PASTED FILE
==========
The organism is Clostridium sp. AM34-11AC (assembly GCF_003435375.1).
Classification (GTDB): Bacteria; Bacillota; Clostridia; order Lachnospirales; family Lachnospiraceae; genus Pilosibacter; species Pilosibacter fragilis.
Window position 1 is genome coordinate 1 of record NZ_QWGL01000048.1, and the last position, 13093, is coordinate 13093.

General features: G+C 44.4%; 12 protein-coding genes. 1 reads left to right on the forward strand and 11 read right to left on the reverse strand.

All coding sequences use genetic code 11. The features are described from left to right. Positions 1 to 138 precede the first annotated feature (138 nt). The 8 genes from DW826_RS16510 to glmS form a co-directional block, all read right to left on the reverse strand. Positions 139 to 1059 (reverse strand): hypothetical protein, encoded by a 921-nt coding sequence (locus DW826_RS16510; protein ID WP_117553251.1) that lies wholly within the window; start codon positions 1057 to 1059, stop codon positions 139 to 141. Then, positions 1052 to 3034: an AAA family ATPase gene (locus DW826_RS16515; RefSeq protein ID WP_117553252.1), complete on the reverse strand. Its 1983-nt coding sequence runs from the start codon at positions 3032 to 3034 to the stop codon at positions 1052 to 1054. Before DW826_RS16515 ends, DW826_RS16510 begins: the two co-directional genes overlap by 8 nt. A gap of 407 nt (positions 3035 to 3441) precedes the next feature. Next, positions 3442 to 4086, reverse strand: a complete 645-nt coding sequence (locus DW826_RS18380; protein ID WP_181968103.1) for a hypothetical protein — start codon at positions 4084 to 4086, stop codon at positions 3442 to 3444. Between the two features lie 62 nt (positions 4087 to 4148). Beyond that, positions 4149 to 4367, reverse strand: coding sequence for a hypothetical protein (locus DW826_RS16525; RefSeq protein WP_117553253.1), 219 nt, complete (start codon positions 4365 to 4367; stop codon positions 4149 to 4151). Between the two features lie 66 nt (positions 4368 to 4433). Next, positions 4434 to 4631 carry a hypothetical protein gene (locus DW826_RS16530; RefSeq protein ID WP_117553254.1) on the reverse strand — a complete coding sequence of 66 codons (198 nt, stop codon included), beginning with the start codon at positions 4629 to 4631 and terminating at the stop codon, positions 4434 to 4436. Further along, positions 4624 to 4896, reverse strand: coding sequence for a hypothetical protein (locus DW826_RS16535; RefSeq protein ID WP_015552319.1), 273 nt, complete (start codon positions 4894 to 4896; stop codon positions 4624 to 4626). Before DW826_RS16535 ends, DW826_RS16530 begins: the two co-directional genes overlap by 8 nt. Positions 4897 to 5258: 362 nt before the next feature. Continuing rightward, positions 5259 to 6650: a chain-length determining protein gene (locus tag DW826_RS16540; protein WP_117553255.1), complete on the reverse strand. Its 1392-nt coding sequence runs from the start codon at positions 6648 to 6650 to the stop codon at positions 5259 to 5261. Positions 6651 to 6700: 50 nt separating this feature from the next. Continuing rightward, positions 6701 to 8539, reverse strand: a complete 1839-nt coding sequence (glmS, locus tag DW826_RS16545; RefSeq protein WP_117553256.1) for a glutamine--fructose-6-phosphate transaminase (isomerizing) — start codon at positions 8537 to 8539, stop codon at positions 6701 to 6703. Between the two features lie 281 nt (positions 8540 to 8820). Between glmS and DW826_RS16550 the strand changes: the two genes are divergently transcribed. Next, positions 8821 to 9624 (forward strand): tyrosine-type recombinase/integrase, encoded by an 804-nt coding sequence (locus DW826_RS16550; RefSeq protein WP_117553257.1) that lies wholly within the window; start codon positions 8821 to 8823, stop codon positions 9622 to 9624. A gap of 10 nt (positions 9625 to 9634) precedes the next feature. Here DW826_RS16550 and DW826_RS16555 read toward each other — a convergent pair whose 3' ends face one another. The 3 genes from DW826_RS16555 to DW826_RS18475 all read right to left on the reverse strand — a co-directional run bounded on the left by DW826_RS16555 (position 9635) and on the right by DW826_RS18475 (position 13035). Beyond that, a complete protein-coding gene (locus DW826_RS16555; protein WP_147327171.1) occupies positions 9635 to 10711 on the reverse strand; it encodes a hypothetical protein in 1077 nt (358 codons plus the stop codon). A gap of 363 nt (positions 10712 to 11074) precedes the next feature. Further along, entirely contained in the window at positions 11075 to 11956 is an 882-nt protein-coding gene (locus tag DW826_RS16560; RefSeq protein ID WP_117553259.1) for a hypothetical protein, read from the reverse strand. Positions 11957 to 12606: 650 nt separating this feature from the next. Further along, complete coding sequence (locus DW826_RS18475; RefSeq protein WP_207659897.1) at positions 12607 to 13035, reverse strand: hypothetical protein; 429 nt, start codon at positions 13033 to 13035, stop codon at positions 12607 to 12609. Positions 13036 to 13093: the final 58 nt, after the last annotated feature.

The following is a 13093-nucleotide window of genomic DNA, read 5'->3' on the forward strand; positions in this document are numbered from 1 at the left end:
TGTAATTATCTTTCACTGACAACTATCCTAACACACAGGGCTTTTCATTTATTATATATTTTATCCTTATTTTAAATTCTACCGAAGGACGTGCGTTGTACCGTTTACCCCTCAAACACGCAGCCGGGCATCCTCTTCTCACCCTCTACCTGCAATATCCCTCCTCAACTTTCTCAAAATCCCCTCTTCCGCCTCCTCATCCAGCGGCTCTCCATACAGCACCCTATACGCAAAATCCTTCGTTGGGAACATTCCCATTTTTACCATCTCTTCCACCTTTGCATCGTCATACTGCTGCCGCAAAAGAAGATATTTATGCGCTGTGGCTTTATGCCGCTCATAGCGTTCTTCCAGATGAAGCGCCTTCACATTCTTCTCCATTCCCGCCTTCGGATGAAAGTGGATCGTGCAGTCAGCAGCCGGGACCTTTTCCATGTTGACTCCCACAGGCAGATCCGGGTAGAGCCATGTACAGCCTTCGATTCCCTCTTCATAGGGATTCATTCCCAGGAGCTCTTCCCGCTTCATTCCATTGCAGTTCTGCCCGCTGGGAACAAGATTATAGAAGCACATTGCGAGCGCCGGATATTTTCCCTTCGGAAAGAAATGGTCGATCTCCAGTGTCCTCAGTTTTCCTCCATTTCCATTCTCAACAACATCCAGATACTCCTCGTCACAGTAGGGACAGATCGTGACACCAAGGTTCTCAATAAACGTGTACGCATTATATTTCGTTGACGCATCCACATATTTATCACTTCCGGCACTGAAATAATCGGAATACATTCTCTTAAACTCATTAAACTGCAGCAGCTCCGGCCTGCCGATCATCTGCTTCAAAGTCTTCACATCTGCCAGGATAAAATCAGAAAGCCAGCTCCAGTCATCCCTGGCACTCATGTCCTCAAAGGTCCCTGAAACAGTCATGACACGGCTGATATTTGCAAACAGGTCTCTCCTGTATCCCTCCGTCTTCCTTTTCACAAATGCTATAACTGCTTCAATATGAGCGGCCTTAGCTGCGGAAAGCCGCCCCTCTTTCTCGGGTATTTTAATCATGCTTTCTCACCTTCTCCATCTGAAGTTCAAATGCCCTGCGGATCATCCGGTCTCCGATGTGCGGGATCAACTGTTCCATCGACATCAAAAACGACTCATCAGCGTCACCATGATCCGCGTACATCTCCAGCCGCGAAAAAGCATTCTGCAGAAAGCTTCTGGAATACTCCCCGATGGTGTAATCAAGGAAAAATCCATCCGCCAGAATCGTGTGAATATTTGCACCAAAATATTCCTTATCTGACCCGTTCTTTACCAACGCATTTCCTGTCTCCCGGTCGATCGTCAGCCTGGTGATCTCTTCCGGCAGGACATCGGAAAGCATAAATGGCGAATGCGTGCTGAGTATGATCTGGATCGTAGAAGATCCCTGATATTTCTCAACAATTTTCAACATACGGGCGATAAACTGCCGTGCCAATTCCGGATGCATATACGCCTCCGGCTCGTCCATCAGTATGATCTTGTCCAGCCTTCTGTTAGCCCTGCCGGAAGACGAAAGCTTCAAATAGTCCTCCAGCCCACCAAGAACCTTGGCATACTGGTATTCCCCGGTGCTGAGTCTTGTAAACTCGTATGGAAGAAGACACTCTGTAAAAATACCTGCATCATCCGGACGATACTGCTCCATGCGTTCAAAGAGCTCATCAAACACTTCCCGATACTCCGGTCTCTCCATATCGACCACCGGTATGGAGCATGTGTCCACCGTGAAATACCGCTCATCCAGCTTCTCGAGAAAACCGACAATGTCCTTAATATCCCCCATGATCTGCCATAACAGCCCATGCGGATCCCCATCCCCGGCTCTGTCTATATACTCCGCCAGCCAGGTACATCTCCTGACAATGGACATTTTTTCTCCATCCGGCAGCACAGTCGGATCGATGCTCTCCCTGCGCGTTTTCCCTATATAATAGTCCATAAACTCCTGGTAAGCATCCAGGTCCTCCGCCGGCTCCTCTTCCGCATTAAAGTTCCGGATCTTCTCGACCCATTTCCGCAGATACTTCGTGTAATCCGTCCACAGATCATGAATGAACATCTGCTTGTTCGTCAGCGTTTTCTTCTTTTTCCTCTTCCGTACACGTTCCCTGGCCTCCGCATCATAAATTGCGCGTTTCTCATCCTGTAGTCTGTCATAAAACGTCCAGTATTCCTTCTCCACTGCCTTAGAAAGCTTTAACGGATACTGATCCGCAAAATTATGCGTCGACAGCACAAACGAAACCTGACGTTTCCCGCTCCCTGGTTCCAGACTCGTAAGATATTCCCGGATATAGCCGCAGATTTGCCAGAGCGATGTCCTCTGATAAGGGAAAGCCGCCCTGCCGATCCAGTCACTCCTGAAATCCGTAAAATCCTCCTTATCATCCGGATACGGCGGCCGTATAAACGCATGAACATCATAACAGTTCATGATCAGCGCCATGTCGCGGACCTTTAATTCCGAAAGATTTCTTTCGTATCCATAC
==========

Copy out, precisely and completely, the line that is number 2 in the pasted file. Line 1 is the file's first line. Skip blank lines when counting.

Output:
Classification (GTDB): Bacteria; Bacillota; Clostridia; order Lachnospirales; family Lachnospiraceae; genus Pilosibacter; species Pilosibacter fragilis.